Here’s a resolution that may sound harder to start acting on, but which is much more likely to really matter in your life. “In 2018, I’m going to discover and attack the root cause – cognitive or emotional – of my persistent under-attention to fitness and health.”

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How to Overcome “That Sluggish Feeling” When It Threatens Your Workout Plan

There are a bunch of reasons why you might NOT work out today. Some are good, and many are not-so-good. Of all possible reasons, the one I really hate works like this.

1. You plan to work out that day. Then as the planned time nears, you start to feel a physical and/or mental sluggishness. Nothing dramatic, but you just don’t feel like working out. You start to flirt with the idea of taking the day off, considering various possible justifications.

2. But rather than explicitly, decisively declaring a day off – sometimes you need one, even if unplanned – you let minutes tick by without moving toward your workout OR deciding not to. Deep down, you might know what you’re doing, but you don’t admit it to yourself.

3. Then all of a sudden, voila, it’s “too late” for your workout. You missed the window of time you had before your next work, family or personal obligation. Even though you caused this, you don’t feel glad about the “can’t workout now” reality. You immediately feel like you’ve let yourself down.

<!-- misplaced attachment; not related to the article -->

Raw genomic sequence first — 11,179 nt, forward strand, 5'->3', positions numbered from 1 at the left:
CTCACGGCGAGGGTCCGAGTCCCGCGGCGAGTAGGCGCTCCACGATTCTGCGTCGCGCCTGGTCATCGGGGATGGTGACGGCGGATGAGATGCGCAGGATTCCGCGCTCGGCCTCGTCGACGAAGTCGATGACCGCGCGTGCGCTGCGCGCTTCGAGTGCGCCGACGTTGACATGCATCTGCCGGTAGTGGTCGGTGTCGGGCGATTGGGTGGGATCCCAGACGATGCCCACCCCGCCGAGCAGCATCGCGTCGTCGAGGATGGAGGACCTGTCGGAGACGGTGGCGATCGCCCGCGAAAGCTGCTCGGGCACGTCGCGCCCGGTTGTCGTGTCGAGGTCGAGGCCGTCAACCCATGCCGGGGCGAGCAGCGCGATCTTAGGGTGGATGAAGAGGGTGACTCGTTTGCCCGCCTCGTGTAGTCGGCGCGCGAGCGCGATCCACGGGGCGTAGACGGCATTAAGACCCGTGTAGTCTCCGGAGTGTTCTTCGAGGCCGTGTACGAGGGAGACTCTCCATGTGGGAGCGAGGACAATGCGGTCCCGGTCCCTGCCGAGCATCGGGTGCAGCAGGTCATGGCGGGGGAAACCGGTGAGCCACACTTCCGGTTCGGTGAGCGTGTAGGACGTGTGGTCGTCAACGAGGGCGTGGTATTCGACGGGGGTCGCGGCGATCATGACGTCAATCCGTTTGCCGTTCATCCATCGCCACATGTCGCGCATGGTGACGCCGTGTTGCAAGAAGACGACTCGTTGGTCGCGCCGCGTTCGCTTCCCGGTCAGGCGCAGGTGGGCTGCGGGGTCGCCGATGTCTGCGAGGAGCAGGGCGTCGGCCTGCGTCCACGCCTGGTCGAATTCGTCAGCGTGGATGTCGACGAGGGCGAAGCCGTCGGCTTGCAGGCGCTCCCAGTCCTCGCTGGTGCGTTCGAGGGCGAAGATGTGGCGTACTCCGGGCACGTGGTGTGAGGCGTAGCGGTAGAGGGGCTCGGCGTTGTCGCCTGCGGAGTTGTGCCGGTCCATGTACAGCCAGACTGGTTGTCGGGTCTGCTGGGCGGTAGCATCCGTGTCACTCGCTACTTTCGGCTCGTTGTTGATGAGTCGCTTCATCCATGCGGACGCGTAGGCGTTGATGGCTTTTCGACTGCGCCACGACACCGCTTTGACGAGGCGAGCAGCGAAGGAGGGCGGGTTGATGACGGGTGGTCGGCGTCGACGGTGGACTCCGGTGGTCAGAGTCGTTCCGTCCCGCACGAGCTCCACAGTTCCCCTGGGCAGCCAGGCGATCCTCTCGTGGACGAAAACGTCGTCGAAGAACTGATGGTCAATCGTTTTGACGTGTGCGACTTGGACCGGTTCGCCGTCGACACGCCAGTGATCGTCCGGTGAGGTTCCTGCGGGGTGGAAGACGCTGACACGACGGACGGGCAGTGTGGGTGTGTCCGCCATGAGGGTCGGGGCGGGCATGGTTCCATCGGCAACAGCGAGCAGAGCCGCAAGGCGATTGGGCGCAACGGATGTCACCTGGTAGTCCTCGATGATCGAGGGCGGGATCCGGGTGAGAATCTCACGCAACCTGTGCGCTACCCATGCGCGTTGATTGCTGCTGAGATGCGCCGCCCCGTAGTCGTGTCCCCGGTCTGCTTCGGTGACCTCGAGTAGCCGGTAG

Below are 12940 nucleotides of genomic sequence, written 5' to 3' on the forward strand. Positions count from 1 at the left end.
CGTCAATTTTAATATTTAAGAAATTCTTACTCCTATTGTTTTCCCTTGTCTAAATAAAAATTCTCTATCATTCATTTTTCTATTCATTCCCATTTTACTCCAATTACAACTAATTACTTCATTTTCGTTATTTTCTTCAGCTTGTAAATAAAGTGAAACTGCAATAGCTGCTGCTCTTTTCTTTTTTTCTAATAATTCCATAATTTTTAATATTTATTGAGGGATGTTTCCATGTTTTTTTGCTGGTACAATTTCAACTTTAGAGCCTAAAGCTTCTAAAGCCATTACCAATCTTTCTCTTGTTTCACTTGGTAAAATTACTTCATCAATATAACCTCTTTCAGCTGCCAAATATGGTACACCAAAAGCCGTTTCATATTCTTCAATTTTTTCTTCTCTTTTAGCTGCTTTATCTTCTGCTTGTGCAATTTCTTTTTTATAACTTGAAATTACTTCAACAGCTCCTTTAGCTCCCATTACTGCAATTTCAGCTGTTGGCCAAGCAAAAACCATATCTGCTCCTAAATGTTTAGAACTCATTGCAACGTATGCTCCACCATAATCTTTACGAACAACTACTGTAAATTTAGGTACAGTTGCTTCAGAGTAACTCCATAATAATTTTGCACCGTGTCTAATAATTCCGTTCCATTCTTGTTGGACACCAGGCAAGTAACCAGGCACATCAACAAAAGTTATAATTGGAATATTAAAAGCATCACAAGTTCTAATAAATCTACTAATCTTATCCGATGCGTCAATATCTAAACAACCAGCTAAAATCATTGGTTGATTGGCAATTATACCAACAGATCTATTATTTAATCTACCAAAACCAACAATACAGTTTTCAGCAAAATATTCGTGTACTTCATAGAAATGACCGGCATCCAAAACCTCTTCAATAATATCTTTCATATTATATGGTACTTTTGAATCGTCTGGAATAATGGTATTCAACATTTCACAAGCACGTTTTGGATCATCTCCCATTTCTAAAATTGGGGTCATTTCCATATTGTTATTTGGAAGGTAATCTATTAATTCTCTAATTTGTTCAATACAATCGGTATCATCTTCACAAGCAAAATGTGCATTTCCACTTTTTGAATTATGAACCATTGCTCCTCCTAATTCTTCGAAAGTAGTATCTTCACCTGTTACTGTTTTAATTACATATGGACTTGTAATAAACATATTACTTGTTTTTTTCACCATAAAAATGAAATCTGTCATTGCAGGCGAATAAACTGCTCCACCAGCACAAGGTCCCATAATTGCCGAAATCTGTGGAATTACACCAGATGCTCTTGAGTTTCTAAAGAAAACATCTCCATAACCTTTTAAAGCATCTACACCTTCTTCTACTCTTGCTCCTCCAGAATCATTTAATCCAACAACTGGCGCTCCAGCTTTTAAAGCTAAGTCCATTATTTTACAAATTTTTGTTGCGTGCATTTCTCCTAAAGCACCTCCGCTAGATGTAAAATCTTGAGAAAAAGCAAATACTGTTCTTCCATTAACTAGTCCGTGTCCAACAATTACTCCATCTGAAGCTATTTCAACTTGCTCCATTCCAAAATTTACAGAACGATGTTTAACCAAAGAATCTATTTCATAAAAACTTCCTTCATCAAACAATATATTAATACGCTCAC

This ever happen to you?  If so, you just fell victim to That Sluggish Feeling (“TSF”).  

I’ve devised a new response to TSF when it strikes. I don’t seek to move directly from sluggishness to exercise. Instead, I do a short, easy “bridge” activity in-between, to change my energy and get me into a better frame-of-mind to decide if I’m really, intentionally going to skip that workout. Here’s how it works.

3 Comments
  1. […] The idea of the mini strength session is just one example of a key OlderBeast theme: addressing weak areas. […]

  2. […] once you’ve reached the OlderBeast threshold, many of them are symptoms of an underlying weakness or imbalance that you can fix, […]

  3. […] As you’ll see if/when you research this on your own, a lot of the further things you can do to improve form are actually about working on strength and flexibility of key muscle groups, by doing non-running exercises. This is very much in keeping with core “OlderBeast philosophy” about diversifying our workouts to address inevitable weaknesses. […]